Like a nightdress by a fire

The Independent says appearance was part of the reason for the new cladding on Grenfell Tower.

The cladding that might have led to the horrifying blaze at Grenfell Tower was added partly to improve its appearance.

During a refurbishment aimed at regeneration last year, cladding was added to the sides of the building to update its look. The cladding then seems to have helped the fire spread around the building, allowing it to destroy almost the entirety of the structure and kill people inside.

And that cladding – a low-cost way of improving the front of the building – was chosen in part so that the tower would look better when seen from the conservation areas and luxury flats that surround north Kensington, according to planning documents, as well as to insulate it.

“Due to its height the tower is visible from the adjacent Avondale Conservation Area to the south and the Ladbroke Conservation Area to the east,” a planning document for the regeneration work reads. “The changes to the existing tower will improve its appearance especially when viewed from the surrounding area.”

The document, published in 2014 and providing a full report on the works, makes repeated reference to the “appearance of the area”. That is the justification for the material used on the outside of the building, which has since been claimed to have contributed to the horror.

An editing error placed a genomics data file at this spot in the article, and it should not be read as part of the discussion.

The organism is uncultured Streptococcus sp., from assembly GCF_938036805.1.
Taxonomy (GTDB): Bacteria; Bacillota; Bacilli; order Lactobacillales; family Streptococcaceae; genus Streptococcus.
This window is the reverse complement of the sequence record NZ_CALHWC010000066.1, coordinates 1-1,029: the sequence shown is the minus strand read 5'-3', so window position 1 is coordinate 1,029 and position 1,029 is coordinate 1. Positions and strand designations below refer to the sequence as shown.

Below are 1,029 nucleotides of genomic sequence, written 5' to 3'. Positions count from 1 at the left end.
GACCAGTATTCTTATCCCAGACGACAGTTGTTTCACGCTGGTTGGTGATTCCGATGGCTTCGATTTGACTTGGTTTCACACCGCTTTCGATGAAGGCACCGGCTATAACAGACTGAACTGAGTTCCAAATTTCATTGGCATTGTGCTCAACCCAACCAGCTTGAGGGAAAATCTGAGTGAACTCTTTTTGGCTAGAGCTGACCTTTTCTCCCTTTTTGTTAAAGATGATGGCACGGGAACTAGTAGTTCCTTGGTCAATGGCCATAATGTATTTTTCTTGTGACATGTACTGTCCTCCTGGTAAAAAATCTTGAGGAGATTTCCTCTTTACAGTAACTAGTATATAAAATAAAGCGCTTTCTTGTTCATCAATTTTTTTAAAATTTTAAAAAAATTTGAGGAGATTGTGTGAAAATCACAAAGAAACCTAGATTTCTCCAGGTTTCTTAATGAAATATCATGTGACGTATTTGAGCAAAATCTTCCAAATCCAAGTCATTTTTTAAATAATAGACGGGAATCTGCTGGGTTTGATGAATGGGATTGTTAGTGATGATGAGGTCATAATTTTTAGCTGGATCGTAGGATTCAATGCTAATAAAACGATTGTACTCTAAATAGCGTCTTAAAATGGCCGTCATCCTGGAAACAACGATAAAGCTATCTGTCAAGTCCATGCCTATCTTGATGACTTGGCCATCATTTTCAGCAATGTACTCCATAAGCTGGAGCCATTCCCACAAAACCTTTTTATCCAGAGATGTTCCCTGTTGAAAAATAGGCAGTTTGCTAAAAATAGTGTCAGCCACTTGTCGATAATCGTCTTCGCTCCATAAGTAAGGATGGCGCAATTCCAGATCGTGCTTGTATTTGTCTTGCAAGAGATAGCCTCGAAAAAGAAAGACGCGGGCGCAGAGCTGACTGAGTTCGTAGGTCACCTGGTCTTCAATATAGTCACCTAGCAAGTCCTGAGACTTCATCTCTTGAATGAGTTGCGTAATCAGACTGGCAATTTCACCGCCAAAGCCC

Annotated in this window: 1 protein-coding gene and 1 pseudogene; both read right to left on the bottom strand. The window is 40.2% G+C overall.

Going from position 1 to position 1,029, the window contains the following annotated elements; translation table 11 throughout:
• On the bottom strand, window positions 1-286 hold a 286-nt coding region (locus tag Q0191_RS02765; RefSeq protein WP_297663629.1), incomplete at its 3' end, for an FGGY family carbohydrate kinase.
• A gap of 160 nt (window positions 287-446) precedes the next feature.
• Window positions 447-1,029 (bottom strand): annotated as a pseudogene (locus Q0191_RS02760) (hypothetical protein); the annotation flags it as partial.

Of course there’s nothing wrong with wanting to improve its appearance in general; on the contrary. But if the cladding is why the building was apparently a box of matches…

A statement from Rydon after the work was finished noted that “rain screen cladding, replacement windows and curtain wall façades have been fitted giving the building a fresher, modern look”.

That statement included a quote from Nick Paget-Brown, the leader of the council, who remarked on how happy he was to see “first-hand how the cladding has lifted the external appearance of the tower”.

That public statement after the completion made no reference to insulation, only discussing the change in the external appearance of the building.

The refurbishment work that added the cladding cost £8.6m and finished in May last year. Both before and since that time, residents have repeatedly complained about the safety of the block, but were assured that there was no problem.

Councillor Judith Blakeman said questions would now be asked in the wake of those assurances.

“If the cladding was partly responsible for the fire we need to know what the specification for the cladding was and why it suddenly just went up (in flames) in about five minutes, because it should have been fire resistant, surely,” she said.

Ms Blakeman lives across the road and said she heard about the fire at 5am on the radio.

“I just rushed outside,” she said. “Neighbours had been watching it all night, they said the cladding went up like a nightdress by a fire – it just went whoosh.”

Residential buildings shouldn’t just go whoosh like that.

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